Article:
A large part of my work as a senior developer is reviewing other developer’s code. Our team uses pull requests (PR) in GitHub to review one another’s work before merging it into the main branch of our codebase. In addition to leaving comments on individual lines of code, GitHub allows you to formally “request changes” on a PR as part of your review. Requesting changes blocks the PR from being merged into the main branch until the reviewer’s concerns are met.

Blocking a PR can be helpful in communicating the seriousness of a concern, but unfortunately the block appears on a review itself rather than on one or more of the comments that make up that review. Thus unless you either isolate the blocking concern(s) to a separate review or explicitly call out “this comment is the blocker”, there may be ambiguity for the author of the PR about which comments are most important. Both of those methods are rather inelegant, so I use a simple system to weight my review comments.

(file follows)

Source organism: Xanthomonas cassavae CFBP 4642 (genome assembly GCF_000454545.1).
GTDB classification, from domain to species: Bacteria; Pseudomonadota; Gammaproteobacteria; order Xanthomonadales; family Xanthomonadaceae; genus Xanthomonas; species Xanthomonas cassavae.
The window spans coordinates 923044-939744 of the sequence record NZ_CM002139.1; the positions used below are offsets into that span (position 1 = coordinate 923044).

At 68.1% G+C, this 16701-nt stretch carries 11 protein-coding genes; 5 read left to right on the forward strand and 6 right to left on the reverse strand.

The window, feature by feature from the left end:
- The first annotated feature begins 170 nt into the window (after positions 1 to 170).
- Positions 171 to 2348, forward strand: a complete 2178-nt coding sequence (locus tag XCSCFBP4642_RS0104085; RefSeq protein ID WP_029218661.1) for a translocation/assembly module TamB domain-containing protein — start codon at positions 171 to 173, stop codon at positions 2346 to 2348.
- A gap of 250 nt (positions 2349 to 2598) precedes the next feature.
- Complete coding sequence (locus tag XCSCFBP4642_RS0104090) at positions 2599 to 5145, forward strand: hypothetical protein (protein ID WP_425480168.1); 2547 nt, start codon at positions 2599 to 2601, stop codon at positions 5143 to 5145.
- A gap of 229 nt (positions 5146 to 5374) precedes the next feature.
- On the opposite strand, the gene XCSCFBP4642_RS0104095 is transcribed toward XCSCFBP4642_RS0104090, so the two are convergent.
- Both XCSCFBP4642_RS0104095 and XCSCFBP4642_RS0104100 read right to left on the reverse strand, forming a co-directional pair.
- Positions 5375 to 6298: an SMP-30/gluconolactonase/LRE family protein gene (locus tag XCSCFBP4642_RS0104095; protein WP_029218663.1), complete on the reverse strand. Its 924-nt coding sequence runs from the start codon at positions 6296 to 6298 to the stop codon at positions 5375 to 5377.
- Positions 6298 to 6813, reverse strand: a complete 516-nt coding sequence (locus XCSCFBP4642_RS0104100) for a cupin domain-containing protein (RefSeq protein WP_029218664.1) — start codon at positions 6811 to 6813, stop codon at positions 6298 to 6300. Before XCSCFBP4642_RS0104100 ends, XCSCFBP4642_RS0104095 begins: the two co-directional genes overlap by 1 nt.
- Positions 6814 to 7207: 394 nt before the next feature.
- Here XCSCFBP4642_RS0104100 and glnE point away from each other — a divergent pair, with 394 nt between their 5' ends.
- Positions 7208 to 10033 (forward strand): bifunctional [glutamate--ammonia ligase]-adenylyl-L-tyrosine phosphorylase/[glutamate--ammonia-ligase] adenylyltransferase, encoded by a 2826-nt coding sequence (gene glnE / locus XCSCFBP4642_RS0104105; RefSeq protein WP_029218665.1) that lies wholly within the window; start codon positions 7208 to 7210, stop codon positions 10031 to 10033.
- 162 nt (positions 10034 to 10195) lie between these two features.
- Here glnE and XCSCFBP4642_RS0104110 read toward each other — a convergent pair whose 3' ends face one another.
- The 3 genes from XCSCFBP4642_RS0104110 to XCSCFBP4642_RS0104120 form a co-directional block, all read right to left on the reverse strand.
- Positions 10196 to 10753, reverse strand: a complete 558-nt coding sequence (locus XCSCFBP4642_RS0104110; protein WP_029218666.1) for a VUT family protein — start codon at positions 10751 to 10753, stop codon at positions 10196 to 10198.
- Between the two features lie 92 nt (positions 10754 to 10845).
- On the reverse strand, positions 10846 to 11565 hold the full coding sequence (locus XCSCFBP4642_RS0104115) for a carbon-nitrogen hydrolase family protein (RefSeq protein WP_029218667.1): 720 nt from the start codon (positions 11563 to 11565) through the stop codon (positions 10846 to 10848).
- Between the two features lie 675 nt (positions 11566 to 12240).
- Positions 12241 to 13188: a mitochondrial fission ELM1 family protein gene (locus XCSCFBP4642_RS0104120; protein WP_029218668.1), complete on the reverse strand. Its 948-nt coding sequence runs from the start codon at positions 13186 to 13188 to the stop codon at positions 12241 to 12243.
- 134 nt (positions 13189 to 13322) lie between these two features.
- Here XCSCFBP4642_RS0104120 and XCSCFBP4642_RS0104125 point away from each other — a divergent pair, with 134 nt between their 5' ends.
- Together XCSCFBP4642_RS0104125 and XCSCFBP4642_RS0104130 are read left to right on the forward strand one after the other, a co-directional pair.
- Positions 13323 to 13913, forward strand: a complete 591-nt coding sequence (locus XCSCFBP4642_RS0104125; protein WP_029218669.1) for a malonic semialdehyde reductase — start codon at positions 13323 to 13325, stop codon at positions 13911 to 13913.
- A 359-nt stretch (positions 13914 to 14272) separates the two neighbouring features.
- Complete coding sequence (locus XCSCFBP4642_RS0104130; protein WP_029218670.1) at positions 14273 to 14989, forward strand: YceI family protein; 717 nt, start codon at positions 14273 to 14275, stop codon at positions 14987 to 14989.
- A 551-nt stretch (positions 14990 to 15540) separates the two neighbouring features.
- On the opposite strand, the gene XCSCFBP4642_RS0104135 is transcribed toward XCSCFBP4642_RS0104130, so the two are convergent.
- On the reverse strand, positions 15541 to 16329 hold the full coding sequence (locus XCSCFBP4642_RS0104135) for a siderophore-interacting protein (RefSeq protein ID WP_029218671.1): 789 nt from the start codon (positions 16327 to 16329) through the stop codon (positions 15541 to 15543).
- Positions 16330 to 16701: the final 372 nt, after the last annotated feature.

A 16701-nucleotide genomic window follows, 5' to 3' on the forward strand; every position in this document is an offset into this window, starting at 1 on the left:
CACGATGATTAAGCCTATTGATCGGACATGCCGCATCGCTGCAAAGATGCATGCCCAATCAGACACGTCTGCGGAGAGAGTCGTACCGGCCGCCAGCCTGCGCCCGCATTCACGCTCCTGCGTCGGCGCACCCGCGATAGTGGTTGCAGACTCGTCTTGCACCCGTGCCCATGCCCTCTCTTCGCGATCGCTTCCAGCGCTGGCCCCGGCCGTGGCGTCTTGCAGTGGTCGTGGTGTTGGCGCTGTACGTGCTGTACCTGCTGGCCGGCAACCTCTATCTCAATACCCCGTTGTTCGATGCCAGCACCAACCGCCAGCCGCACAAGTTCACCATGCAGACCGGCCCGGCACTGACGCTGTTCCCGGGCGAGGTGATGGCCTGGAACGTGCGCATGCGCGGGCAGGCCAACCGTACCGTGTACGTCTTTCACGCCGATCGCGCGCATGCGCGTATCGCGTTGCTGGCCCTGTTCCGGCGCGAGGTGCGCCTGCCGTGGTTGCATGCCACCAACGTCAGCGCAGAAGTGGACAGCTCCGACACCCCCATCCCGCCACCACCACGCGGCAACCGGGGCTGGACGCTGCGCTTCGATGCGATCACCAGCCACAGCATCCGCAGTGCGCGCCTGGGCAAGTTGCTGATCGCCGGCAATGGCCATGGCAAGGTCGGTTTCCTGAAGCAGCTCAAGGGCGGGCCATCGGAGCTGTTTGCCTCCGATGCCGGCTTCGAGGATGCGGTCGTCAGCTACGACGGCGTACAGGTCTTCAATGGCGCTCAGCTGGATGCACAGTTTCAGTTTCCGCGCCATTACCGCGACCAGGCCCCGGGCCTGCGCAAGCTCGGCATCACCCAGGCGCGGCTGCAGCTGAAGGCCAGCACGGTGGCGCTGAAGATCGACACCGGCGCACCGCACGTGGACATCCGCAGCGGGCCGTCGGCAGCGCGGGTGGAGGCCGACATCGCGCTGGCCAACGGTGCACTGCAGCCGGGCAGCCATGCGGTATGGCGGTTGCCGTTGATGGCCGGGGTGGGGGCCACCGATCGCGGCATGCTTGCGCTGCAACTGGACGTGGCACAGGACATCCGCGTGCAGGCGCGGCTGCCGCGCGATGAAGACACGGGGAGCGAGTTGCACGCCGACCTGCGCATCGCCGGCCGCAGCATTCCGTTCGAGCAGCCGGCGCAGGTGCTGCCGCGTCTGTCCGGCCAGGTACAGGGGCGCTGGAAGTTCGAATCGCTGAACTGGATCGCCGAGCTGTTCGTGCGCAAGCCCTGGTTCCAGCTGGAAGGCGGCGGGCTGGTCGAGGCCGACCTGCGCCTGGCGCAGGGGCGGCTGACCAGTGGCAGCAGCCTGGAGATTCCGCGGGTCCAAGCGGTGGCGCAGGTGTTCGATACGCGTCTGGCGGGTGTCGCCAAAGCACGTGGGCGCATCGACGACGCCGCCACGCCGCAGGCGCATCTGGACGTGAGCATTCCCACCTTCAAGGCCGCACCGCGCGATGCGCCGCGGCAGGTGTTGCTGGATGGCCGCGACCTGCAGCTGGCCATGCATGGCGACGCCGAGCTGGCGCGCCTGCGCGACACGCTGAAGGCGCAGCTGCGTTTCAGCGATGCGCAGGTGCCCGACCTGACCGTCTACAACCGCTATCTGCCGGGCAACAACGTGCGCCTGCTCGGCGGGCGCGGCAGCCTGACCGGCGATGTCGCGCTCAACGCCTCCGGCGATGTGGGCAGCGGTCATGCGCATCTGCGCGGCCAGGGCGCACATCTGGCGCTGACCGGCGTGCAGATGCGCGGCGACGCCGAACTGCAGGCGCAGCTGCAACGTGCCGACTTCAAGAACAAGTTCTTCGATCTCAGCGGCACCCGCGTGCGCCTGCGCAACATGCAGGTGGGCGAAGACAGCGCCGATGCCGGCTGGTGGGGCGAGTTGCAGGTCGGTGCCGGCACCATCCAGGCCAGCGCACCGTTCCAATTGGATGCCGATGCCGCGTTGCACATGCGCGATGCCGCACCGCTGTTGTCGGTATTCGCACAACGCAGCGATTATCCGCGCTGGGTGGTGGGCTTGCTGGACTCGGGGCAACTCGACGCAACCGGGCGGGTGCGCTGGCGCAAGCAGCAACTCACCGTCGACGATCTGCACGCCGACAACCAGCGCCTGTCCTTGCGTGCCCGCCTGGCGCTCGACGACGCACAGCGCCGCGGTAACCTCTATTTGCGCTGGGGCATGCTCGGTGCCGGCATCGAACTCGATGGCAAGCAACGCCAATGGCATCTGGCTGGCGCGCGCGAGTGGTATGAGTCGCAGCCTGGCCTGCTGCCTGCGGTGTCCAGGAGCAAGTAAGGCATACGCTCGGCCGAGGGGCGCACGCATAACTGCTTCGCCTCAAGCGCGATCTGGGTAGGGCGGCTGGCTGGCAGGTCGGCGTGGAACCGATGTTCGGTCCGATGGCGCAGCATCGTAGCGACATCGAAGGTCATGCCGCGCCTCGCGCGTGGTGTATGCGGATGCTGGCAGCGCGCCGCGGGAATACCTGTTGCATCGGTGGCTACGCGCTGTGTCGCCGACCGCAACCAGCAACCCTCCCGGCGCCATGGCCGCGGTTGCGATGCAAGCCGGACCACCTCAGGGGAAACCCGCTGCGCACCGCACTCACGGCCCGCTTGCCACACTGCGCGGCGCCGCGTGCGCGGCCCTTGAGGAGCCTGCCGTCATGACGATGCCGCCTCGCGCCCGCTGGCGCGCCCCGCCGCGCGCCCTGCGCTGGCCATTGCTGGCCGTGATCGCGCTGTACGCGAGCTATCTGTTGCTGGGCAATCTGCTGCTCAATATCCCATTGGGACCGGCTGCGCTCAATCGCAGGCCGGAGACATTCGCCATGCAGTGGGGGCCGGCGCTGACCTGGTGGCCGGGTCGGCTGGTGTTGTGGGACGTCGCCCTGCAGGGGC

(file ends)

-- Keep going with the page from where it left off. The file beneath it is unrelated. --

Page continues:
Each comment I leave on a PR gets prefixed with one of three emojis that represent the importance of the concern expressed in the comment.

  • 🔴: This comment represents a concern that’s causing me to block/request changes to the PR
  • 🟡: This comment represents a concern I’d like to dialog about before approving the PR, but I won’t block merging the PR if others approve it
  • 🟢: This is a random or unimportant comment, no need to reply

I post this legend in the summary of the first couple reviews I do for a new teammate to let them know what’s going on. This “traffic light” system is an expansion of a system Kim Bradshaw (a former coworker of mine) used in her reviews which just made use of the red emoji to indicate blocking concerns. I’ve found these emoji prefixes provide helpful context at a glance for authors and other reviewers. We deal with enough ambiguity as developers, so I love finding simple ways to make our communication clearer.